Tomorrow is the US holiday of Thanksgiving. There are many wonderful stories about days of thanksgiving to God, in the early years of the European colonists, and the holiday has been observed in many different ways. Today, it is primarily observed as a day of thanks for the gifts of our harvest. Of course, most of us do not harvest grains or vegetables or meats; rather, our harvest is a paycheck or possibly an electronic deposit to the bank account that leaves no tangible trace behind. But with that money, we partake of a much richer harvest, including not only the food that sustains and nourishes us, but also our homes, our cars, our clothing, and all the many things that fill our surroundings. Of course, we earn this harvest through our hard work, but we could not even put forth that effort without the gifts, talents, and graces we’ve been given by God. Thus, on this day, we take the time to intentionally note our harvest and the gifts we’ve received that enable us to reap that harvest, and we take the time for the intentional practice of giving thanks.
The lectionary readings for Thanksgiving Day reflect these observations, this practice of gratitude. Beginning with the poetic description of the Promised Land in the Old Testament reading, we are reminded by Moses,
Do not say to yourself, “My power and the might of my own hand have gotten me this wealth.” But remember the Lord your God, for it is he who gives you power to get wealth, so that he may confirm his covenant that he swore to your ancestors, as he is doing today.
In America, we do live in the promised land, in a good land that flows with streams and springs, where we eat bread without scarcity, where we mine iron and copper. But we did not create this land, though it does take hard work to enjoy the fruits of the land. These gifts were here long before European colonists were, long before humans were.
Paul’s advice in the epistle reading is the next step, after we recognize that our harvest flows from the gifts God has given us. We are not expected to hoard our great harvests, to sit on stockpiles of grain – or of money – while others around us go without essential needs. No, God intended the riches of this promised land for everyone. What’s more, when we share the gifts we were given, then God pours out yet more and more and more gifts upon us. The entire point of every grace that is given to us by God, is that it is to be shared. A harvest does nobody any good when it is locked in an impenetrable silo. Nor do forgiveness or openness or love or generosity do anyone any good when they are locked within an impenetrable heart.
I’ve always found this particular gospel passage a bit disquieting. Ten lepers approach Jesus and beg for healing, so he sends them to the priests in the temple – who are the only people who can declare these men to be ritually clean, so that they can once again take part in society – but only one of the ten comes back to Jesus to thank him for this amazing gift of healing. The others just kind of say, “Huh, whaddayaknow. Didn’t think that was going to work!” and go on their way. Jesus lifts up this man who returned to show gratitude, and praises his faith. But then, the evangelist Luke throws a wrench into the whole thing. This one man, the one who was healed of his disease and returned to thank Jesus? He’s a Samaritan, a member of a race despised by the Jews. It would be like telling this same story today, but making the one man a pedophile or a rapist or the CEO of an American automaker. The other nine men, probably all observant Jews despite their ritual uncleanness and exclusion, likely accepted the healing as their due, their entitlement. “Of course he healed me; I’m not a terrible sinner like those awful, dirty Samaritans!” But this one man, who could not take part in Jewish society anyway, he prostrates himself at the feet of Jesus, shouts praises to God, and gives his personal thanks to the man who healed him.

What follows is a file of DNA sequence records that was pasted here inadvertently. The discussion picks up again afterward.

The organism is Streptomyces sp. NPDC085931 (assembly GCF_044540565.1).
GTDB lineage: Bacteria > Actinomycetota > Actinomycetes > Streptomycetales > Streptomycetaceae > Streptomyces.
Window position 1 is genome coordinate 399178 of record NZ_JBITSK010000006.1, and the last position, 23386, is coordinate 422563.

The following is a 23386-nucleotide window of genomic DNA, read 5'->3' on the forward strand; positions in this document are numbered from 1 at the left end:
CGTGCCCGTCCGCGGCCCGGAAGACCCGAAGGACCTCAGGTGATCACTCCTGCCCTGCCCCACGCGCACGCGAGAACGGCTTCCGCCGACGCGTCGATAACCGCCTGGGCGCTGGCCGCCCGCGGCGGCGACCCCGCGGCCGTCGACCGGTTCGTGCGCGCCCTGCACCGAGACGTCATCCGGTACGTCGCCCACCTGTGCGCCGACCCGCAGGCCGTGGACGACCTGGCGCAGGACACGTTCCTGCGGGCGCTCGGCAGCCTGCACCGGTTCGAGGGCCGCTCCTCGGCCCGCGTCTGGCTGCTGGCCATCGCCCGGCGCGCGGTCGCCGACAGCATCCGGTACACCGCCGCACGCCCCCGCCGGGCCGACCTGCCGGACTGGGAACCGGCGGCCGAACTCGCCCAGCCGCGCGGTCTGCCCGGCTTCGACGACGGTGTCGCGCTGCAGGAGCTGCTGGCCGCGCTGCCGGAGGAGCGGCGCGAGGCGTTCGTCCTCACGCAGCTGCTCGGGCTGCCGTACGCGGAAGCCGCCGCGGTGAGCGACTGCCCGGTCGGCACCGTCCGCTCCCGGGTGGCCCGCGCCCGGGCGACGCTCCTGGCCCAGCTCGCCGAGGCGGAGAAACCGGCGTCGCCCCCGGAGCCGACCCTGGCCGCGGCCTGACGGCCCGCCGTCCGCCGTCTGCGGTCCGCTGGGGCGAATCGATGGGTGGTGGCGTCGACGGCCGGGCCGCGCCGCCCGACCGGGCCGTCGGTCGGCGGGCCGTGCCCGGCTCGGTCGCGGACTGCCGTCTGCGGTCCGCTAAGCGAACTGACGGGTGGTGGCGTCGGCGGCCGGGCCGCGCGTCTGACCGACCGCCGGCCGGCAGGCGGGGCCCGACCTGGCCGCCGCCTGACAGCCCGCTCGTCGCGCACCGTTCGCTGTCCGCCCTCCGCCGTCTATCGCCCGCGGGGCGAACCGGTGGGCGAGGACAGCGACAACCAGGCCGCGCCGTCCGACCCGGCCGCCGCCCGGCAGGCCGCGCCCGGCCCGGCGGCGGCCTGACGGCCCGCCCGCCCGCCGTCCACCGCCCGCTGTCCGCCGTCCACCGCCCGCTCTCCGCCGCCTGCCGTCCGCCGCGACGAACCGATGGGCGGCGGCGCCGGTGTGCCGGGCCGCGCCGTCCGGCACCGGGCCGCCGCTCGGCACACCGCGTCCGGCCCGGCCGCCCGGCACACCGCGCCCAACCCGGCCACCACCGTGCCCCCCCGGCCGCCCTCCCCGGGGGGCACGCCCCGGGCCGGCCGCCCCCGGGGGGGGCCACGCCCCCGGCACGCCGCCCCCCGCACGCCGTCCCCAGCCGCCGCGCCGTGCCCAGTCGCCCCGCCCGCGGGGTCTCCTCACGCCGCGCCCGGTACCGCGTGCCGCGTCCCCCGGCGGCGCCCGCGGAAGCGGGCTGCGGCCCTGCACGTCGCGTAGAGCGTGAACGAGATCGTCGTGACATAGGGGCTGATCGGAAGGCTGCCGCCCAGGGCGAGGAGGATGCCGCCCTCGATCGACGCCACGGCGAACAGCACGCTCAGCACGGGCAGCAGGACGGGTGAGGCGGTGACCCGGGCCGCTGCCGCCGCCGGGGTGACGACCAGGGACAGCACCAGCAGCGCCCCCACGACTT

So on this holiday, this Thanksgiving Day, we are reminded how important it is to give thanks. Of course, just like forgiveness and openness and love and generosity, our gratitude does nobody any good when it is locked up within our hearts and minds. My challenge to myself, and to everyone else, is to pour out this gift of gratitude upon God and upon the people in our lives. I’ve said before that we must love extravagantly, and my challenge today is to thank extravagantly. Thank your parents, your siblings, your children for what they’ve added to your life. Thank your boss and your coworkers – yes, even that annoying guy in accounting – and thank the lady who empties the garbage can in your office every day. Thank the cashier in the grocery store for her hard work, and thank the girl in the drive-through window at Burger King. Thank your bank teller. And for God’s sake, if you go shopping to celebrate Black Friday, thank every single person you encounter.
Then we can pray together, in the words of tomorrow’s collect,
Almighty and gracious Father,
we give you thanks for the fruits of the earth in their season
and for the labors of those who harvest them.
Make us, we pray, faithful stewards of your great bounty,
for the provision of our necessities
and the relief of all who are in need,
to the glory of your Name;
through Jesus Christ our Lord,
who lives and reigns with you and the Holy Spirit,
one God, now and for ever.
And thank you, my beloved friend, for taking the time to read these words. I’m glad you stopped by, and I hope you’ll visit again. And I hope that your life overflows with blessings, always.